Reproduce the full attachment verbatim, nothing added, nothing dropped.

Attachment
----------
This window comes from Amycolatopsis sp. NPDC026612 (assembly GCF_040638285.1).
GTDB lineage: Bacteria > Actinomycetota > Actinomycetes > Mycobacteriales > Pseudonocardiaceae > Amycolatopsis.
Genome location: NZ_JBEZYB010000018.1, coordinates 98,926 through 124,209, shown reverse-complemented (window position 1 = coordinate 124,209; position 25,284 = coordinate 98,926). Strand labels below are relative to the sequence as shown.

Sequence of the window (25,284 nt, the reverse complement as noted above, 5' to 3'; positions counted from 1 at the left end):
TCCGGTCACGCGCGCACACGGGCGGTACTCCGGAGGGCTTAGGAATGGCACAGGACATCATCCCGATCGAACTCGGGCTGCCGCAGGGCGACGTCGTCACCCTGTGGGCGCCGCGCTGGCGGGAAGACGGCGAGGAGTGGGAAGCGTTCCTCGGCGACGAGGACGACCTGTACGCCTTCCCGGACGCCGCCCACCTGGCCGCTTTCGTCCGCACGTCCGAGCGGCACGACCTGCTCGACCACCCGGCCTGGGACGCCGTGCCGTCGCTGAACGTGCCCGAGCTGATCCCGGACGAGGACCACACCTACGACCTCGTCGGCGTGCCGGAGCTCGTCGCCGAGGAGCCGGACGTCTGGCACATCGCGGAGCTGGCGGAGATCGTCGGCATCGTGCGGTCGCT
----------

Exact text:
This window comes from Amycolatopsis sp. NPDC026612 (assembly GCF_040638285.1).
GTDB lineage: Bacteria > Actinomycetota > Actinomycetes > Mycobacteriales > Pseudonocardiaceae > Amycolatopsis.
Genome location: NZ_JBEZYB010000018.1, coordinates 98,926 through 124,209, shown reverse-complemented (window position 1 = coordinate 124,209; position 25,284 = coordinate 98,926). Strand labels below are relative to the sequence as shown.

Sequence of the window (25,284 nt, the reverse complement as noted above, 5' to 3'; positions counted from 1 at the left end):
TCCGGTCACGCGCGCACACGGGCGGTACTCCGGAGGGCTTAGGAATGGCACAGGACATCATCCCGATCGAACTCGGGCTGCCGCAGGGCGACGTCGTCACCCTGTGGGCGCCGCGCTGGCGGGAAGACGGCGAGGAGTGGGAAGCGTTCCTCGGCGACGAGGACGACCTGTACGCCTTCCCGGACGCCGCCCACCTGGCCGCTTTCGTCCGCACGTCCGAGCGGCACGACCTGCTCGACCACCCGGCCTGGGACGCCGTGCCGTCGCTGAACGTGCCCGAGCTGATCCCGGACGAGGACCACACCTACGACCTCGTCGGCGTGCCGGAGCTCGTCGCCGAGGAGCCGGACGTCTGGCACATCGCGGAGCTGGCGGAGATCGTCGGCATCGTGCGGTCGCT